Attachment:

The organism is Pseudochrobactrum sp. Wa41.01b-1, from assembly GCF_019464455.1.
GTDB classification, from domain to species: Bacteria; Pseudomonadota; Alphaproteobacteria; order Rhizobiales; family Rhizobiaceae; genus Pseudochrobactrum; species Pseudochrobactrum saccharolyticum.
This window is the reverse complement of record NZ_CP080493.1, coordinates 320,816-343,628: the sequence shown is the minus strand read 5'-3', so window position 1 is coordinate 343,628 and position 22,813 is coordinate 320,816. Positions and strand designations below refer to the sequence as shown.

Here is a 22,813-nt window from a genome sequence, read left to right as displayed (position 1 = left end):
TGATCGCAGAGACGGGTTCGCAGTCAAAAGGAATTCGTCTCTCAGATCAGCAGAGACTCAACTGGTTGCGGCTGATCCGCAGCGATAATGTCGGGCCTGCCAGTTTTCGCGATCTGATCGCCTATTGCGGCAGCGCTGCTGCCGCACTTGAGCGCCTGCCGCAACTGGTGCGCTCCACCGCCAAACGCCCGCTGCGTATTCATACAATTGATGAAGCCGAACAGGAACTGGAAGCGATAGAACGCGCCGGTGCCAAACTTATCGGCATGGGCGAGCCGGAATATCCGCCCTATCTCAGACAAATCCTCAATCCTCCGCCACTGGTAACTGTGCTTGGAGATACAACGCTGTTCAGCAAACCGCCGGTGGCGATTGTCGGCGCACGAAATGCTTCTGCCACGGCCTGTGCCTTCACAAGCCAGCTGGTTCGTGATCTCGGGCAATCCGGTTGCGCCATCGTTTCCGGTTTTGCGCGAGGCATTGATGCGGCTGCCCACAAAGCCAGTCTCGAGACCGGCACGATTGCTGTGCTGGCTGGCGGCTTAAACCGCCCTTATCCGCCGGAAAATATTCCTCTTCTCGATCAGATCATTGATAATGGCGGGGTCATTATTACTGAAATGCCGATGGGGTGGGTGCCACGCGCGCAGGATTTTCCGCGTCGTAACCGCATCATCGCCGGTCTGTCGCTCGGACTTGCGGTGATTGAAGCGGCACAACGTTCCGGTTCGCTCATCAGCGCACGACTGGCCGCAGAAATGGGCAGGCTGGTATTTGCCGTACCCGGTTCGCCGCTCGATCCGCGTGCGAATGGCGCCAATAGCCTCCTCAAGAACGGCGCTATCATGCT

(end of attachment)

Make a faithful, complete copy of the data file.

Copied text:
The organism is Pseudochrobactrum sp. Wa41.01b-1, from assembly GCF_019464455.1.
GTDB classification, from domain to species: Bacteria; Pseudomonadota; Alphaproteobacteria; order Rhizobiales; family Rhizobiaceae; genus Pseudochrobactrum; species Pseudochrobactrum saccharolyticum.
This window is the reverse complement of record NZ_CP080493.1, coordinates 320,816-343,628: the sequence shown is the minus strand read 5'-3', so window position 1 is coordinate 343,628 and position 22,813 is coordinate 320,816. Positions and strand designations below refer to the sequence as shown.

Here is a 22,813-nt window from a genome sequence, read left to right as displayed (position 1 = left end):
TGATCGCAGAGACGGGTTCGCAGTCAAAAGGAATTCGTCTCTCAGATCAGCAGAGACTCAACTGGTTGCGGCTGATCCGCAGCGATAATGTCGGGCCTGCCAGTTTTCGCGATCTGATCGCCTATTGCGGCAGCGCTGCTGCCGCACTTGAGCGCCTGCCGCAACTGGTGCGCTCCACCGCCAAACGCCCGCTGCGTATTCATACAATTGATGAAGCCGAACAGGAACTGGAAGCGATAGAACGCGCCGGTGCCAAACTTATCGGCATGGGCGAGCCGGAATATCCGCCCTATCTCAGACAAATCCTCAATCCTCCGCCACTGGTAACTGTGCTTGGAGATACAACGCTGTTCAGCAAACCGCCGGTGGCGATTGTCGGCGCACGAAATGCTTCTGCCACGGCCTGTGCCTTCACAAGCCAGCTGGTTCGTGATCTCGGGCAATCCGGTTGCGCCATCGTTTCCGGTTTTGCGCGAGGCATTGATGCGGCTGCCCACAAAGCCAGTCTCGAGACCGGCACGATTGCTGTGCTGGCTGGCGGCTTAAACCGCCCTTATCCGCCGGAAAATATTCCTCTTCTCGATCAGATCATTGATAATGGCGGGGTCATTATTACTGAAATGCCGATGGGGTGGGTGCCACGCGCGCAGGATTTTCCGCGTCGTAACCGCATCATCGCCGGTCTGTCGCTCGGACTTGCGGTGATTGAAGCGGCACAACGTTCCGGTTCGCTCATCAGCGCACGACTGGCCGCAGAAATGGGCAGGCTGGTATTTGCCGTACCCGGTTCGCCGCTCGATCCGCGTGCGAATGGCGCCAATAGCCTCCTCAAGAACGGCGCTATCATGCT